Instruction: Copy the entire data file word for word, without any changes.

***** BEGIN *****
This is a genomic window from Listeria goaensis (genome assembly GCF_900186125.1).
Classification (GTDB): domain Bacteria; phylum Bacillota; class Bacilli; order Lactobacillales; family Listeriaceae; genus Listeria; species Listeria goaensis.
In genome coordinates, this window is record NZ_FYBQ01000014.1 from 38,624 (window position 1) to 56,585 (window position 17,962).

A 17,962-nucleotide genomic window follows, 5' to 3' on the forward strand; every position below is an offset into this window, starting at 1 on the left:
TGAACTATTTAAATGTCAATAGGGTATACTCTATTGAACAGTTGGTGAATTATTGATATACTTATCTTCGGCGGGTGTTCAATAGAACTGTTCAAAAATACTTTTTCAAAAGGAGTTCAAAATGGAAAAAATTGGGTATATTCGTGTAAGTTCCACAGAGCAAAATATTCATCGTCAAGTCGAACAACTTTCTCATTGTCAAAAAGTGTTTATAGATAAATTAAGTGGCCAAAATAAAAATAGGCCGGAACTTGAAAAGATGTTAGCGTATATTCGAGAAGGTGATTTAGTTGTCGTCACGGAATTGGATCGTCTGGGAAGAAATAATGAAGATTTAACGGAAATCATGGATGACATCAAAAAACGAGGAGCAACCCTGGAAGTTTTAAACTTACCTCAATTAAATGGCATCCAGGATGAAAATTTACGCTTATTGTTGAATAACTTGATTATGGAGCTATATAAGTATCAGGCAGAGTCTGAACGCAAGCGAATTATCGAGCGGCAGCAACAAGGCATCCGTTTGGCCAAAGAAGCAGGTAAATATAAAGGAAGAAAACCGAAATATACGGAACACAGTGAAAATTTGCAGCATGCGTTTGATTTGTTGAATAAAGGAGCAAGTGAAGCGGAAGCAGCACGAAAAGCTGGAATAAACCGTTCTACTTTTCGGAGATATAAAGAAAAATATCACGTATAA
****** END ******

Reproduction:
This is a genomic window from Listeria goaensis (genome assembly GCF_900186125.1).
Classification (GTDB): domain Bacteria; phylum Bacillota; class Bacilli; order Lactobacillales; family Listeriaceae; genus Listeria; species Listeria goaensis.
In genome coordinates, this window is record NZ_FYBQ01000014.1 from 38,624 (window position 1) to 56,585 (window position 17,962).

A 17,962-nucleotide genomic window follows, 5' to 3' on the forward strand; every position below is an offset into this window, starting at 1 on the left:
TGAACTATTTAAATGTCAATAGGGTATACTCTATTGAACAGTTGGTGAATTATTGATATACTTATCTTCGGCGGGTGTTCAATAGAACTGTTCAAAAATACTTTTTCAAAAGGAGTTCAAAATGGAAAAAATTGGGTATATTCGTGTAAGTTCCACAGAGCAAAATATTCATCGTCAAGTCGAACAACTTTCTCATTGTCAAAAAGTGTTTATAGATAAATTAAGTGGCCAAAATAAAAATAGGCCGGAACTTGAAAAGATGTTAGCGTATATTCGAGAAGGTGATTTAGTTGTCGTCACGGAATTGGATCGTCTGGGAAGAAATAATGAAGATTTAACGGAAATCATGGATGACATCAAAAAACGAGGAGCAACCCTGGAAGTTTTAAACTTACCTCAATTAAATGGCATCCAGGATGAAAATTTACGCTTATTGTTGAATAACTTGATTATGGAGCTATATAAGTATCAGGCAGAGTCTGAACGCAAGCGAATTATCGAGCGGCAGCAACAAGGCATCCGTTTGGCCAAAGAAGCAGGTAAATATAAAGGAAGAAAACCGAAATATACGGAACACAGTGAAAATTTGCAGCATGCGTTTGATTTGTTGAATAAAGGAGCAAGTGAAGCGGAAGCAGCACGAAAAGCTGGAATAAACCGTTCTACTTTTCGGAGATATAAAGAAAAATATCACGTATAA